Wednesday, November 3, 2010

Should We Renew The Bush Tax Cuts? (US Politics Today)

This is the big issue in DC right now, and it's the first time the Nation has seen the new Congress interact with President Obama.

Republicans want to extend the intentionally temporary tax cuts for everyone, including families making more than $250,000 a year.  The Treasury Department estimates this would cost the nation roughly $3.7 trillion per decade.  The Democrats are interesting in extending the cuts for everyone but the wealthy, an extension which the Treasury thinks will cost us around $3 trillion ($700 billion less than the Republican's idea) over the next decade.


The Obama administration is pushing for the Democrat's less expensive and more fiscally responsible plan, but prominent Congressional Democrats are already talking about temporary extensions for all, as a viable compromise with the right.

From Bloomberg:

If Congress takes no action, individual income tax rates will increase to 15, 28, 31, 36, and 39.6 percent from 10, 15, 25, 33, and 36 percent now, respectively. Reinstated limits on certain deductions and exemptions would push rates even higher for taxpayers in the top two brackets.
Most American's are probably unaware that we have historically very low tax rates for the wealthy, and that the US Government is shrinking according to at least 3 reliable indicators.  Despite the right's rhetoric over the last decade, both Clinton and Obama have lowered taxes.  Curious what bracket you're in? Click This.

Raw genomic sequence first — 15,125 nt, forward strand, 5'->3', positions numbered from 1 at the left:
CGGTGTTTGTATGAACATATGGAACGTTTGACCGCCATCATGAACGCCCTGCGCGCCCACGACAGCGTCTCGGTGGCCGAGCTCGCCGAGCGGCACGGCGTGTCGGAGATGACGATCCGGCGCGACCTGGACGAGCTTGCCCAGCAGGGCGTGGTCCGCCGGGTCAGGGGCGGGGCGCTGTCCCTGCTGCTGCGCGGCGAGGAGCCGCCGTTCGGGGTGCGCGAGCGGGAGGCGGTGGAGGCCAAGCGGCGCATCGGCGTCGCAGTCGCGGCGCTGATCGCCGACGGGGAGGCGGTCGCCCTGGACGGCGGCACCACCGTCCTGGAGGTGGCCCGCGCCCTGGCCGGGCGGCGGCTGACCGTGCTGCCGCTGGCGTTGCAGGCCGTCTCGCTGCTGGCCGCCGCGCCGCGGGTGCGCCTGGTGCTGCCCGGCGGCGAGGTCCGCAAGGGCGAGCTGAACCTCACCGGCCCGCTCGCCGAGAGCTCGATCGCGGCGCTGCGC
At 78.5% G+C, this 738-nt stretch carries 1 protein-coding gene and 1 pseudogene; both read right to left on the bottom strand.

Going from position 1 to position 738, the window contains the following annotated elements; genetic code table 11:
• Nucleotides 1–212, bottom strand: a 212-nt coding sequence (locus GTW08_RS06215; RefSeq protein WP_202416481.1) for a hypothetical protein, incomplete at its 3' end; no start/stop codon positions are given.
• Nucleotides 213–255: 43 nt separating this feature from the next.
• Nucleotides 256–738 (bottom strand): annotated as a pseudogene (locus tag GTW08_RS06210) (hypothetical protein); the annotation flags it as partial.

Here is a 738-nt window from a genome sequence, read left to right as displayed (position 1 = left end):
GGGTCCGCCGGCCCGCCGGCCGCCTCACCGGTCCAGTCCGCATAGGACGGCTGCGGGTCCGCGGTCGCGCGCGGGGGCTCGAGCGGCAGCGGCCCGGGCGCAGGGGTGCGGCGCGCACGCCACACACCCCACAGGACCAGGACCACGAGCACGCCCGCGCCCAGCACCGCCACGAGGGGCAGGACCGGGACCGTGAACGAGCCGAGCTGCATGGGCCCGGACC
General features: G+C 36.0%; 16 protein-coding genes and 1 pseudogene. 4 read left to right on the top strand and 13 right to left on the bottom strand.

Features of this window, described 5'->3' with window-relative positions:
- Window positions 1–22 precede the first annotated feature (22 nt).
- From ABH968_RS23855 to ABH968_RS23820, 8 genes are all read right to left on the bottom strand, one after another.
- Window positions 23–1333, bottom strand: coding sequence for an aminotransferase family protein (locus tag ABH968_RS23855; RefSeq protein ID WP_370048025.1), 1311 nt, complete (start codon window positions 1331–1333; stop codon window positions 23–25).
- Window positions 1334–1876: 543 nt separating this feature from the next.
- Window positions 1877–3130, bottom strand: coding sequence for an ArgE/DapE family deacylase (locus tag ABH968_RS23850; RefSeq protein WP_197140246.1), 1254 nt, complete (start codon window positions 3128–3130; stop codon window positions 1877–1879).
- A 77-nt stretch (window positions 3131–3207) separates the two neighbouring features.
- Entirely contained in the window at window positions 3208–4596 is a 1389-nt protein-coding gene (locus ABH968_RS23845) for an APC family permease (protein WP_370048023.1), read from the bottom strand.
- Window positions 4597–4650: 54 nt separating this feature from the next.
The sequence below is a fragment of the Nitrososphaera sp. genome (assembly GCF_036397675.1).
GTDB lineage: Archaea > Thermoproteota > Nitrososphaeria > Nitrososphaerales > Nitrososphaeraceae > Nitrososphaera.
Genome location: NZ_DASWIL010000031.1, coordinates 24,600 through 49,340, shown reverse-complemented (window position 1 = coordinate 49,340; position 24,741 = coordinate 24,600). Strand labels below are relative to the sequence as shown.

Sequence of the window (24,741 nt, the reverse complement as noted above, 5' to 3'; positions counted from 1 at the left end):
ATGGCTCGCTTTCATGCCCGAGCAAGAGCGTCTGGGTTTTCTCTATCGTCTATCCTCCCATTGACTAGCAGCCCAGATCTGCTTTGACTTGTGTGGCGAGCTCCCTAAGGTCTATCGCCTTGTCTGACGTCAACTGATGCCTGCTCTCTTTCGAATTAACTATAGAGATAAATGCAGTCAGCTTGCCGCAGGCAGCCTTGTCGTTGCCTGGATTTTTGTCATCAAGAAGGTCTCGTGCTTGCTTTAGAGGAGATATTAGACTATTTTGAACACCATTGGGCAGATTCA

It remains to be determined whether the Obama Administration would veto the Republican proposal, and whether or not the Republicans are even united enough to push their plan through.  If the Republicans manage the super tax cut, we can't take their pledge to reduce the deficit seriously. 

The right wants to lower taxes while simultaneously decreasing the deficit, a goal which requires massive and deeply unpopular cuts to the budget.  As of now, nobody has any idea what the right wants to cut, or where the political currency to achieve those cuts would come from.  But if history has taught us anything, it's not going to be the defense budget.

I'm excitedly waiting to hear from the new, more conservative GOP what services or entitlements they want to renege on.

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